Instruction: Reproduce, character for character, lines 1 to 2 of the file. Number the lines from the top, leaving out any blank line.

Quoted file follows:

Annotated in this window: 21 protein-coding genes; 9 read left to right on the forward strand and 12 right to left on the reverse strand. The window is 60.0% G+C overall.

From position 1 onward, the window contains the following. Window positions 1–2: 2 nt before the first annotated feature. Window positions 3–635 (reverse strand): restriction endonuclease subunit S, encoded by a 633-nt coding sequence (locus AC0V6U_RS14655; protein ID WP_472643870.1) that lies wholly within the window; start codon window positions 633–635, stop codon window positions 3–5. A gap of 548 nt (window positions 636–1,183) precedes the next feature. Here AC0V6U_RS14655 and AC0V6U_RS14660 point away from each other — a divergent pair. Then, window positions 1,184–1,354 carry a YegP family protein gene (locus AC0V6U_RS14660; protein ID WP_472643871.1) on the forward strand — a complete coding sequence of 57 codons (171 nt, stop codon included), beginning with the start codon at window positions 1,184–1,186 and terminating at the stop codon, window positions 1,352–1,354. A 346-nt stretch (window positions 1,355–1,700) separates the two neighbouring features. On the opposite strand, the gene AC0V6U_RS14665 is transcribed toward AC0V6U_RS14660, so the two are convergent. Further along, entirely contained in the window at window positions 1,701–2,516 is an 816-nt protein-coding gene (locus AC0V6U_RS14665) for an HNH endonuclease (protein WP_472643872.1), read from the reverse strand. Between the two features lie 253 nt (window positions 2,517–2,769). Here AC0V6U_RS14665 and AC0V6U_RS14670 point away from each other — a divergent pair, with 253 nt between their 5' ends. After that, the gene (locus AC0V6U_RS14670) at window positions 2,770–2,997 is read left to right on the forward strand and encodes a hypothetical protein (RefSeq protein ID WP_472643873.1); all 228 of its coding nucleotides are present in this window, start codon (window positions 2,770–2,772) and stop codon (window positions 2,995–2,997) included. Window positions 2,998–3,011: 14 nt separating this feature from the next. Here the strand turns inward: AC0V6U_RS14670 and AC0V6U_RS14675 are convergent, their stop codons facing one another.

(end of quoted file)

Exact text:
Annotated in this window: 21 protein-coding genes; 9 read left to right on the forward strand and 12 right to left on the reverse strand. The window is 60.0% G+C overall.

From position 1 onward, the window contains the following. Window positions 1–2: 2 nt before the first annotated feature. Window positions 3–635 (reverse strand): restriction endonuclease subunit S, encoded by a 633-nt coding sequence (locus AC0V6U_RS14655; protein ID WP_472643870.1) that lies wholly within the window; start codon window positions 633–635, stop codon window positions 3–5. A gap of 548 nt (window positions 636–1,183) precedes the next feature. Here AC0V6U_RS14655 and AC0V6U_RS14660 point away from each other — a divergent pair. Then, window positions 1,184–1,354 carry a YegP family protein gene (locus AC0V6U_RS14660; protein ID WP_472643871.1) on the forward strand — a complete coding sequence of 57 codons (171 nt, stop codon included), beginning with the start codon at window positions 1,184–1,186 and terminating at the stop codon, window positions 1,352–1,354. A 346-nt stretch (window positions 1,355–1,700) separates the two neighbouring features. On the opposite strand, the gene AC0V6U_RS14665 is transcribed toward AC0V6U_RS14660, so the two are convergent. Further along, entirely contained in the window at window positions 1,701–2,516 is an 816-nt protein-coding gene (locus AC0V6U_RS14665) for an HNH endonuclease (protein WP_472643872.1), read from the reverse strand. Between the two features lie 253 nt (window positions 2,517–2,769). Here AC0V6U_RS14665 and AC0V6U_RS14670 point away from each other — a divergent pair, with 253 nt between their 5' ends. After that, the gene (locus AC0V6U_RS14670) at window positions 2,770–2,997 is read left to right on the forward strand and encodes a hypothetical protein (RefSeq protein ID WP_472643873.1); all 228 of its coding nucleotides are present in this window, start codon (window positions 2,770–2,772) and stop codon (window positions 2,995–2,997) included. Window positions 2,998–3,011: 14 nt separating this feature from the next. Here the strand turns inward: AC0V6U_RS14670 and AC0V6U_RS14675 are convergent, their stop codons facing one another.